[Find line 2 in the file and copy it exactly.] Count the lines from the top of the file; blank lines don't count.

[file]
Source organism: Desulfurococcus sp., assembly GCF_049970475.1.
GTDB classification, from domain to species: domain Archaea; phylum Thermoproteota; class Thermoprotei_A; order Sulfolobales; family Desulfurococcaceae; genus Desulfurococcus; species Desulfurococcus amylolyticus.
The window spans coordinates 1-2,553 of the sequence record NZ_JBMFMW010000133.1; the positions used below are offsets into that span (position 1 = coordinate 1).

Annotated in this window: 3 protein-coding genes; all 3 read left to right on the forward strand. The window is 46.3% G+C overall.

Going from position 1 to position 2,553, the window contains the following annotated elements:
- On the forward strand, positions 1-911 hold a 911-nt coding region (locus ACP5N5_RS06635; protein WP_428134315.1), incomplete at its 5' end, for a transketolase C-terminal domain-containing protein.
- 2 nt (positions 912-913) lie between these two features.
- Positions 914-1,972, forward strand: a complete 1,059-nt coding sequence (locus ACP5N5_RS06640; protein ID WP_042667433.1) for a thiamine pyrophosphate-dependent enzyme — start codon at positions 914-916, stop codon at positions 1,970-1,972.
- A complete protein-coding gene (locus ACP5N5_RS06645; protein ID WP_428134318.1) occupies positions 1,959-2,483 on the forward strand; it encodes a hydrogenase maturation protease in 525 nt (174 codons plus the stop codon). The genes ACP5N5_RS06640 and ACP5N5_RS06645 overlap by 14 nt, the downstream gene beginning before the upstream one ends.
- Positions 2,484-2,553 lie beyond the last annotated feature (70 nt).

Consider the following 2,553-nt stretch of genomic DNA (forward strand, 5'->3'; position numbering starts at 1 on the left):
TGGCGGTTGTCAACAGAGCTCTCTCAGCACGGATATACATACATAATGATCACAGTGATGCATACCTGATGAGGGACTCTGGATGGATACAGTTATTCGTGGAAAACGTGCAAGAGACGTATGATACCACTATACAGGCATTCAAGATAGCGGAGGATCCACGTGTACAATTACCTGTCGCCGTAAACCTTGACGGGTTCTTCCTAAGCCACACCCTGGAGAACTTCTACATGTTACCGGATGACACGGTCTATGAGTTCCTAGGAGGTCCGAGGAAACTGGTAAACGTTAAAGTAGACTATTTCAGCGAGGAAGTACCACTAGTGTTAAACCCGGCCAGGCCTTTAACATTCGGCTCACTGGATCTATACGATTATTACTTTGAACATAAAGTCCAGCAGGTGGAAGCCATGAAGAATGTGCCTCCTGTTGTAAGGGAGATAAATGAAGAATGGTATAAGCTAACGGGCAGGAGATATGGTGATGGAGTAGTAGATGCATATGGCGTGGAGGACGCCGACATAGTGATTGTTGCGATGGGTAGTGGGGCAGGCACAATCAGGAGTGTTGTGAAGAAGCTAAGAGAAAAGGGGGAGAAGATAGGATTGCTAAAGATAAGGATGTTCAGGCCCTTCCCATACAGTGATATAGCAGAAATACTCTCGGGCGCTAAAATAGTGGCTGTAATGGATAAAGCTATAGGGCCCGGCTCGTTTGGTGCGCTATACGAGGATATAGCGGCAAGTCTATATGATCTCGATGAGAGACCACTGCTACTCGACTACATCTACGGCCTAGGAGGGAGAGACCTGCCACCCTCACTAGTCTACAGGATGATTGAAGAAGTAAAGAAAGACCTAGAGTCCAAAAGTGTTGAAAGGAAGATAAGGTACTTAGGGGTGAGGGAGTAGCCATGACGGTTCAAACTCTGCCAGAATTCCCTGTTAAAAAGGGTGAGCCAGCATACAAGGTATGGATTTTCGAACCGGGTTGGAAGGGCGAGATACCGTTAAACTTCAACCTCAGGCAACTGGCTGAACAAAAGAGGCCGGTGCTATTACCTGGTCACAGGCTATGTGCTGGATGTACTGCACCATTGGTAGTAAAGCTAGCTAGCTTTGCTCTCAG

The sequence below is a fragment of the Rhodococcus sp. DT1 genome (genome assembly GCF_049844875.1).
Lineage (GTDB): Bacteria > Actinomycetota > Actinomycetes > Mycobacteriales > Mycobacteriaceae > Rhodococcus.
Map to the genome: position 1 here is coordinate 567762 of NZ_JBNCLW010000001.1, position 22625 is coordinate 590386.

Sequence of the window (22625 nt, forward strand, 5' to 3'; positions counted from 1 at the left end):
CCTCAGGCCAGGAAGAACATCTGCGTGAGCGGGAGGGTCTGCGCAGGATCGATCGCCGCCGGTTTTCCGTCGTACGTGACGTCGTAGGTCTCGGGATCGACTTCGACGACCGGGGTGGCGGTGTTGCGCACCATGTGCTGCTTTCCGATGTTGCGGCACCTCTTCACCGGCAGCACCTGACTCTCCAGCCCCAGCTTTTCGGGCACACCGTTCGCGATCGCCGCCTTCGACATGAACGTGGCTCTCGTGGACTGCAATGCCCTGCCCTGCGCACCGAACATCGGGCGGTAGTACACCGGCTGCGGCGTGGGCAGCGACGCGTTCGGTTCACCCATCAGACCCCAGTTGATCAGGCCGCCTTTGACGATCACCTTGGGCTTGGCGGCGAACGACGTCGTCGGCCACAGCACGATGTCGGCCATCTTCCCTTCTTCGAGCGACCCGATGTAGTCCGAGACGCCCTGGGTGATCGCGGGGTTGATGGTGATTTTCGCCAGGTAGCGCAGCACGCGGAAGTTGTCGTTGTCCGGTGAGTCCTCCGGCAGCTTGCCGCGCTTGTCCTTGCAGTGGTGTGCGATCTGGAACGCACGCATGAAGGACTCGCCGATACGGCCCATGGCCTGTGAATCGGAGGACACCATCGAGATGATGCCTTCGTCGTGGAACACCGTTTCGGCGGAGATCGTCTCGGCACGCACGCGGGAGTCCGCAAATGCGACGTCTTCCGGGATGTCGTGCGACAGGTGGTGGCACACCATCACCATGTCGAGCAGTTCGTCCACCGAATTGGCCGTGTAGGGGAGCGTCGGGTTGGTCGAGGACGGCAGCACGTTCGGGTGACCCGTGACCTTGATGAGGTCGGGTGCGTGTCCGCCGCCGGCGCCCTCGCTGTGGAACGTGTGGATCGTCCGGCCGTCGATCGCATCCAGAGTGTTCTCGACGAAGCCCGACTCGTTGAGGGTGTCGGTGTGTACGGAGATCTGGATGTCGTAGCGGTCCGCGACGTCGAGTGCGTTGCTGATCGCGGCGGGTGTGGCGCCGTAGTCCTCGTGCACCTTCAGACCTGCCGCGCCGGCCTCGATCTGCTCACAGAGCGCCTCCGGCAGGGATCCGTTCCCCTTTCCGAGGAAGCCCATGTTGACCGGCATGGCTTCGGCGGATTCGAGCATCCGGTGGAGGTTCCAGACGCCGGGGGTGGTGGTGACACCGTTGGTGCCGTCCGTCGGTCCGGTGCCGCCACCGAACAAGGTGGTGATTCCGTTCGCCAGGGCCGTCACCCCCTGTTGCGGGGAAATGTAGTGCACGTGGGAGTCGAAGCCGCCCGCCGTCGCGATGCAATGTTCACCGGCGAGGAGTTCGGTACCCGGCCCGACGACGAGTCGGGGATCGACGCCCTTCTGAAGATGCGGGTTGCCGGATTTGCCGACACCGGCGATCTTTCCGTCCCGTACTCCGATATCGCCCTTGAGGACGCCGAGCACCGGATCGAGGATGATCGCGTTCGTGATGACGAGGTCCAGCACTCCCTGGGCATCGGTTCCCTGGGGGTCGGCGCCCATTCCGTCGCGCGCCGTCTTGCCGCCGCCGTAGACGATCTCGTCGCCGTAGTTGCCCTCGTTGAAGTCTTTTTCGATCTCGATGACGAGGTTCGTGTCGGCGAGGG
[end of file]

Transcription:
GTDB classification, from domain to species: domain Archaea; phylum Thermoproteota; class Thermoprotei_A; order Sulfolobales; family Desulfurococcaceae; genus Desulfurococcus; species Desulfurococcus amylolyticus.